Always Have in Your Freezer
Keeping the pantry stocked with a handful of staples is a good idea, but what should you be keeping in the freezer? Make room for these 5 things and be sure to follow these freezing tips for optimal storage:
- Be sure your freezer is set to 0°F or lower.
- Make sure all food is cooled to room temperature before placing in the freezer.
- Label before putting in the freezer – it can be hard to see (or remember!) foods once they are frozen, so labeling with the name and date can help you remember what you have and if you need to throw something away because it’s been in the freezer too long.
Frozen Fruit and Veggies
Store-bought, packaged frozen fruit and veggies are just as nutritious as the fresh kind. In fact, some research shows that they may actually have MORE nutrients than fresh produce. That’s because frozen fruit and vegetables are picked at peak ripeness and then “snap frozen” which helps them retain all their vitamins and nutrients.
On the other hand, the fresh fruit and vegetables in the grocery store may have been picked weeks before making their way into your cart and they start to lose nutrients as soon as they are picked. And frozen fruit and vegetables can keep for up to a year in your freezer, so you don’t have to worry about throwing away forgotten produce (which can happen a lot with fresh produce in your refrigerator)!
You can also freeze your own fresh fruit and vegetables with these steps:
- Wash and dry thoroughly
- Spread onto a sheet pan or other shallow dish in one layer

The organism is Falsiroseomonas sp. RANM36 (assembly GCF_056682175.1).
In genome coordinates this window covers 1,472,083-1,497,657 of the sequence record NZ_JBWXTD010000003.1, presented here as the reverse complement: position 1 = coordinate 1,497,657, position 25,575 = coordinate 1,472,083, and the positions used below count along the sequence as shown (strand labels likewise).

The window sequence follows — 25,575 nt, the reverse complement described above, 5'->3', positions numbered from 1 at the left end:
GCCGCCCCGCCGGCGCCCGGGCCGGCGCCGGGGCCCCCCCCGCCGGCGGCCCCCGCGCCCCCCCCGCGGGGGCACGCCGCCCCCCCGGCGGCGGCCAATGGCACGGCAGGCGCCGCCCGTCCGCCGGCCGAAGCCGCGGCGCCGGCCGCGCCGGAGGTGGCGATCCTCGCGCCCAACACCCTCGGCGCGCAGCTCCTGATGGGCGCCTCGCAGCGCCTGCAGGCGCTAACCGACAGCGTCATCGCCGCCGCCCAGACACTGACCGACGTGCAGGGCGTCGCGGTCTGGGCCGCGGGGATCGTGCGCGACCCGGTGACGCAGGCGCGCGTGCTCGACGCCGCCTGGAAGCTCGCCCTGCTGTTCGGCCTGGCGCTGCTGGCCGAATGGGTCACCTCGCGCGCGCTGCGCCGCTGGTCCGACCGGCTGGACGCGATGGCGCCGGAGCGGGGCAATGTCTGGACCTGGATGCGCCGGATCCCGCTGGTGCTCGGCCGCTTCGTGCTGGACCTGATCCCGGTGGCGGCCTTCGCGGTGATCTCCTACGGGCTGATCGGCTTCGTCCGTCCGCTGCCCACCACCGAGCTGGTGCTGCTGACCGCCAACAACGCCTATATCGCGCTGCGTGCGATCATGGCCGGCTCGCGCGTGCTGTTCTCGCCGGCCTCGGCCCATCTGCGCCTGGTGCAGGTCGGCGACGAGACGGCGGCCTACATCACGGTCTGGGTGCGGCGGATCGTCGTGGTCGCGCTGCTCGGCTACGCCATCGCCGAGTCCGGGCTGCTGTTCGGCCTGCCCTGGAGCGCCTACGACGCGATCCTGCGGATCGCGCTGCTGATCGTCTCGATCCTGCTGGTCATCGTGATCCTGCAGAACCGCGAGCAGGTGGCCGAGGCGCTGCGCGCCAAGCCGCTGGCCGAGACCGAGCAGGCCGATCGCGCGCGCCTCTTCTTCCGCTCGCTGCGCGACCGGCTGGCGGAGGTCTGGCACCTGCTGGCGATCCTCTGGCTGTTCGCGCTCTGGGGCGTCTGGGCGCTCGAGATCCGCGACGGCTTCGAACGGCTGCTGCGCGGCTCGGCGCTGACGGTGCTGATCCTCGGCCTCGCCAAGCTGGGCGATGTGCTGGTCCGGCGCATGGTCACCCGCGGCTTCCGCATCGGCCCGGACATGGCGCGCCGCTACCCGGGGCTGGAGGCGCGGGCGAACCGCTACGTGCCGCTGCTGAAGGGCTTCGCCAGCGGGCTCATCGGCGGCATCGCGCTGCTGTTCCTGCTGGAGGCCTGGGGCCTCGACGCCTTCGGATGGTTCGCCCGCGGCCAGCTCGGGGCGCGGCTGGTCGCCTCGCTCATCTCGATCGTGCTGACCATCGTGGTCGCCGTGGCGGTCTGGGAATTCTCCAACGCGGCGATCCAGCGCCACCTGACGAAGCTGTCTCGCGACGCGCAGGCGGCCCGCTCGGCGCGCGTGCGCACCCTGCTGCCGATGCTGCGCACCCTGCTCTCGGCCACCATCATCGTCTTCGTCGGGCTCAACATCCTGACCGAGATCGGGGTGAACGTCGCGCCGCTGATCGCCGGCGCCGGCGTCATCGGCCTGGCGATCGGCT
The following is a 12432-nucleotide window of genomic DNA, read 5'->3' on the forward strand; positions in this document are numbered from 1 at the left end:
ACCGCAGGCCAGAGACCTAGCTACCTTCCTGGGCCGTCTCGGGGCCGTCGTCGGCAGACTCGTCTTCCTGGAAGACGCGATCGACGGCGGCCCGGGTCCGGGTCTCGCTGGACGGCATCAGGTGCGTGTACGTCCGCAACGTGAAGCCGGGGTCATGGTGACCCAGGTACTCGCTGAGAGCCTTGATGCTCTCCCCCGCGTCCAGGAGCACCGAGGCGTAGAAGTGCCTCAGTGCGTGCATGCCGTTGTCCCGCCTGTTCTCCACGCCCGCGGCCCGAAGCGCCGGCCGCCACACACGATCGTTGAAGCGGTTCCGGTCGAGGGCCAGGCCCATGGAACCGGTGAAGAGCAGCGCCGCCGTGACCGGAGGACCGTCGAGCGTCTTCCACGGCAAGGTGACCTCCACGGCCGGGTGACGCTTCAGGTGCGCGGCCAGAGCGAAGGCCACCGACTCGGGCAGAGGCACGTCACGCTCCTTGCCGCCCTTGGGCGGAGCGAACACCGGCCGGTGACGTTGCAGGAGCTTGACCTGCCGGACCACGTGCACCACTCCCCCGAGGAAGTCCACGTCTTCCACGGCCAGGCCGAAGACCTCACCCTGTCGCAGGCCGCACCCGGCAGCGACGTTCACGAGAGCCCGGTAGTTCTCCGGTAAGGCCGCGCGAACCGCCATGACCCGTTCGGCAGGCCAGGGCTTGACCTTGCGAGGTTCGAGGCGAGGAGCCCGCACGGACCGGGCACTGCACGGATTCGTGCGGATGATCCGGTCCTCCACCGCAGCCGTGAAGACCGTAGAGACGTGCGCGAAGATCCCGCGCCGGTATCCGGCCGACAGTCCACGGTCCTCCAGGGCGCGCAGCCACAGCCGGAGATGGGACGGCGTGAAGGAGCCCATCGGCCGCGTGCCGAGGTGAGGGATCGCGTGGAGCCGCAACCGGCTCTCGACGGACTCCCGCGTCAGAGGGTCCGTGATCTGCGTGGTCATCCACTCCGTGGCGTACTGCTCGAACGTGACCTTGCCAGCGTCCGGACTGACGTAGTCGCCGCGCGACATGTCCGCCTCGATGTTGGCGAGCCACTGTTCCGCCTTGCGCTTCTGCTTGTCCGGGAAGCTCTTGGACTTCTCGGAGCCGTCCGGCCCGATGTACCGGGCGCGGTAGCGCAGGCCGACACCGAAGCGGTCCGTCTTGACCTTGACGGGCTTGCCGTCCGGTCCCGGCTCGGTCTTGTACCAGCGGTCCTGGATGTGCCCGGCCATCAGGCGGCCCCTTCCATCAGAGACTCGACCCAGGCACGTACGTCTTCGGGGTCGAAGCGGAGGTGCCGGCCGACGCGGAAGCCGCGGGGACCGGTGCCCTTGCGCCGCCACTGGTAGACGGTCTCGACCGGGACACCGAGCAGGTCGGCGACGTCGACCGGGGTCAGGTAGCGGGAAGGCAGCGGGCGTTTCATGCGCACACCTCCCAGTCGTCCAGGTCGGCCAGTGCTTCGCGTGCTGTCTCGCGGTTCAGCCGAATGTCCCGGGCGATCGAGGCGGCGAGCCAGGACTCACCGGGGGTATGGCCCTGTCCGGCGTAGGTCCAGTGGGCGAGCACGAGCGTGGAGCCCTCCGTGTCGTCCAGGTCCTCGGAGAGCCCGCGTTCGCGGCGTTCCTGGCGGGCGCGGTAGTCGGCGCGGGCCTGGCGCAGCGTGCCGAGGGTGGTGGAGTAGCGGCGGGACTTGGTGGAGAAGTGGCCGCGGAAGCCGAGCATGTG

- Place in freezer for 3-4 hours
- Once frozen, transfer to an air-tight storage container
Nuts & Seeds
While you might think nuts and seeds can be kept in the pantry, it’s actually best to keep these in the freezer. This helps lengthen their shelf life and prevents them from going rancid. In the pantry, nuts can typically last about 3 months, while frozen, they can last a year or more! And because nuts have a high oil content – making them a good source of unsaturated fat – they are less susceptible to freezer burn. Seeds like flaxseed or chia seeds are ready-to-eat straight from the freezer – sprinkle a tablespoon or two on top of oatmeal or in smoothies for added fiber and healthy fat.
Keeping a loaf or two of bread in the freezer can ensure you never run out! For the quickest slice from frozen, cut the bread before freezing. Then you can just pop the slice in the toaster and add an extra minute or 2 to your normal toasting time. If you prefer to freeze the entire loaf, defrost by placing in the oven at 325°F for about 20-30 minutes or until soft.
It’s a good idea to always have back-up protein options available in the freezer and meat freezes well. See below for the suggested length of time various types of meat should be frozen. It’s also important to thaw meat properly. The best way is to transfer the frozen meat to a shallow dish and place it in your refrigerator for 12-24 hours and slowly let thaw to refrigerated temperature.
Recommended Freezer Storage
- Poultry: 6-9 months
- Fish: 3-6 months
- Ground meat: 3-4 months
- Beef, steak, pork or lamb: 4-12 months
For those recipes that use a small quantity of an herb you never seem to have, you can also buy herbs that are already frozen. My favorite is these pre-portioned trays that make it so easy and have a two-year shelf life. You can also freeze fresh herbs yourself – learn how here!